The power of for­give­ness

Sne feels be­trayed when her best friend tricks her out of a job, but re­fus­ing to ac­cept her apol­ogy has un­ex­pected con­se­quences

DRUM - - Fiction -

IALWAYS thought for­giv­ing was a bit like apol­o­gis­ing and that be­ing the vic­tim would give me the power to con­trol the sit­u­a­tion. This was un­til my best friend broke my heart and left me with a sim­ple ques­tion – would I ever be able to for­give her? It hap­pened a few years ago af­ter we fin­ished high school. We were un­de­cided about what to study so we took a gap year to ex­plore our in­ter­ests be­fore we com­mit­ted to fur­ther ed­u­ca­tion.

We had so many things in com­mon and we loved each other’s com­pany – some­times we even fin­ished each other’s sen­tences. She was my other half.

Then, one day when I was check­ing my email, an ad­vert caught my eye. Who else was I go­ing to share it with other than my best friend? I ran to her house and knocked on her door, which she even­tu­ally opened with sleepy eyes.

“Mbali! Look at this ad,” I ex­claimed in ex­cite­ment.

She rubbed her big round eyes, took my phone and started to read aloud.

“We are look­ing for a young fe­male ma­tric­u­lant who is vi­brant, am­bi­tious and who has good com­mu­ni­ca­tion skills. Ap­ply now if you are in­ter­ested.”

“So, what do you think? I should ap­ply, right? I mean, I have all the qual­i­ties. I’m vi­brant, I’m am­bi­tious and smart as a bonus. And my English, yoh, it flows like a river!”

Mbali looked at me with doubt and said, “Sne, this isn’t for you.”

I was puz­zled. “What are you talk­ing

about, Mbali? Look at the salary, my friend, R15 000 plus a 13th cheque! Just for com­mu­ni­cat­ing with peo­ple and pro­mot­ing prod­ucts. I’m ap­ply­ing to­day!”

“Sne, these could be scam­mers – they’re ev­ery­where and they want young, beau­ti­ful girls like you. Haven’t you heard about hu­man traf­fick­ing? If I were you, I’d delete that email right now!”

I’d never seen my best friend so se­ri­ous about some­thing as she was that day. What she said made sense to me. I walked home slowly, con­vinc­ing my­self the ad was too good to be true. Be­fore I knew it, I’d pressed the delete but­ton and the email was no more.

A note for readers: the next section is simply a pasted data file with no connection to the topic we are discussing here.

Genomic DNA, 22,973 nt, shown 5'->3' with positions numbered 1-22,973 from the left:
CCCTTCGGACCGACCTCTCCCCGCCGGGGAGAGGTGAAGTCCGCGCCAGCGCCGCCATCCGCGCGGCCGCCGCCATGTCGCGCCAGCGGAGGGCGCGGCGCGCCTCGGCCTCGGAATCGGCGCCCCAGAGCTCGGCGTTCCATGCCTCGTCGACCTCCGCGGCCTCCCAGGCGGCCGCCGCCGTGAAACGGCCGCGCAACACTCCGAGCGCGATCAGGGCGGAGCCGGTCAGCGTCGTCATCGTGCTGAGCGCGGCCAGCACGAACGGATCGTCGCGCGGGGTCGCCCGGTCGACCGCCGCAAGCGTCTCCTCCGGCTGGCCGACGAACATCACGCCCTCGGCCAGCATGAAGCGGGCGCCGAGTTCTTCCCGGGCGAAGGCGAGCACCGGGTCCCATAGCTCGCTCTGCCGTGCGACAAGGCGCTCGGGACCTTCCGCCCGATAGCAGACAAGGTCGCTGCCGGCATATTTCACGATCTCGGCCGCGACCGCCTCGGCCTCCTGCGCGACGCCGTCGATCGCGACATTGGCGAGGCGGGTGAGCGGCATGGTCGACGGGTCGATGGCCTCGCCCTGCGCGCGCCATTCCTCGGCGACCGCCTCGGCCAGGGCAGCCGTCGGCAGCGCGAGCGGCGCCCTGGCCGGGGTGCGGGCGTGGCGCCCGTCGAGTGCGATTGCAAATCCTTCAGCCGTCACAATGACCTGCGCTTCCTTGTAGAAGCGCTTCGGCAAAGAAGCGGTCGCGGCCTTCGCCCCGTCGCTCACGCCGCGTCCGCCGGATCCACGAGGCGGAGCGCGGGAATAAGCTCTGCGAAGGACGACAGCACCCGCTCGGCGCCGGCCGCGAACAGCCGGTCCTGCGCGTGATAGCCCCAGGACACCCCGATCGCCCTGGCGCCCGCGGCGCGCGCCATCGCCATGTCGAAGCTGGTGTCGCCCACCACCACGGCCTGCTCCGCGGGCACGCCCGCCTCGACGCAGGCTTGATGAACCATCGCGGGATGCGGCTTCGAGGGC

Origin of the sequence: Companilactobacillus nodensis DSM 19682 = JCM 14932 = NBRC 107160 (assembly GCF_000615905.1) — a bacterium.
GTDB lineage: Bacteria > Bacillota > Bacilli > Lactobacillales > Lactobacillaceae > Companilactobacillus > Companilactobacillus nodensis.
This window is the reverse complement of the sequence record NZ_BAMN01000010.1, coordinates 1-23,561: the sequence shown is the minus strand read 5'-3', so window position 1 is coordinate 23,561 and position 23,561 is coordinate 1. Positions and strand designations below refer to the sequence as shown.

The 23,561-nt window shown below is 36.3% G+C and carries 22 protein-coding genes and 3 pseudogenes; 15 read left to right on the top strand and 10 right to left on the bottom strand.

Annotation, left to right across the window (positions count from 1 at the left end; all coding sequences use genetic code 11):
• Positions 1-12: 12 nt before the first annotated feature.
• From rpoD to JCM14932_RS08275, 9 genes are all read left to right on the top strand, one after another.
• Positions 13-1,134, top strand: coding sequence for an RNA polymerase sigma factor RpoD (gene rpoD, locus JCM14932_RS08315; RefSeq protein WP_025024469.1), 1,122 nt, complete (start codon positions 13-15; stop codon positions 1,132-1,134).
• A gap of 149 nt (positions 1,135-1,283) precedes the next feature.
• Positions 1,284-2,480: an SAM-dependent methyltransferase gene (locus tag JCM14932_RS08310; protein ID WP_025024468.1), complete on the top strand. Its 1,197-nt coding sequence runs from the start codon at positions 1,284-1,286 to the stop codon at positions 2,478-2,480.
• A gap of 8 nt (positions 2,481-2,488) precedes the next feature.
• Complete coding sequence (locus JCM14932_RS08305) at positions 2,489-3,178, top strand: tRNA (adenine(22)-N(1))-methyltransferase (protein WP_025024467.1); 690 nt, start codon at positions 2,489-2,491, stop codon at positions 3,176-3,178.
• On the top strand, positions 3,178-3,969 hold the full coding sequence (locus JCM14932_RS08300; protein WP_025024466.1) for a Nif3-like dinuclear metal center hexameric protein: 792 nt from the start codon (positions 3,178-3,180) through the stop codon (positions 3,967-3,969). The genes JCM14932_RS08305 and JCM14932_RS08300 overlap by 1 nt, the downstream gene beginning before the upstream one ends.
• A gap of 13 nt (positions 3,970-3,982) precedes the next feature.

Lit­tle did I know my sup­posed best friend had pressed the share but­ton and copied the ad from my phone to hers. She now had the email with the ap­pli­ca­tion de­tails and, just as I was delet­ing mine, she was ap­ply­ing be­hind my back.

THE news was bro­ken to me by her gogo, who made a big fuss of my friend in front of me. “Mbali, I’m so proud of you! You’ll now work for a big com­pany with ex­pen­sive prod­ucts. Don’t for­get to pave the way for your friend too once you’re set­tled.”

Mbali tried to stop her grand­mother from re­veal­ing her dirty se­cret but it was too late – I’d al­ready fig­ured out she’d stolen my job.

“How could you, Mbali? You con­vinced me not to ap­ply for this po­si­tion so you could take it in­stead. What sort of friend are you?”

I was fu­ri­ous and I stormed out of her house and didn’t speak to her again. I ig­nored her knock­ing at my door, I deleted her num­ber and blocked her on Face­book. When she threw a big party and in­vited me as a VIP, I didn’t show up.

The re­la­tion­ship be­tween our two fam­i­lies was also ru­ined – it was too awk­ward to con­tinue meet­ing when their daugh­ters wouldn’t speak to each other.

I have to ad­mit it was hard – my life wasn’t the same with­out my other half and find­ing a new friend was chal­leng­ing be­cause trust had just be­come a ma­jor is­sue for me.

Over the years I of­ten heard peo­ple talk­ing about how suc­cess­ful she was.

They gos­siped about the new car she was driv­ing, the clothes she was wear­ing and the fancy ren­o­va­tions she had planned for her home.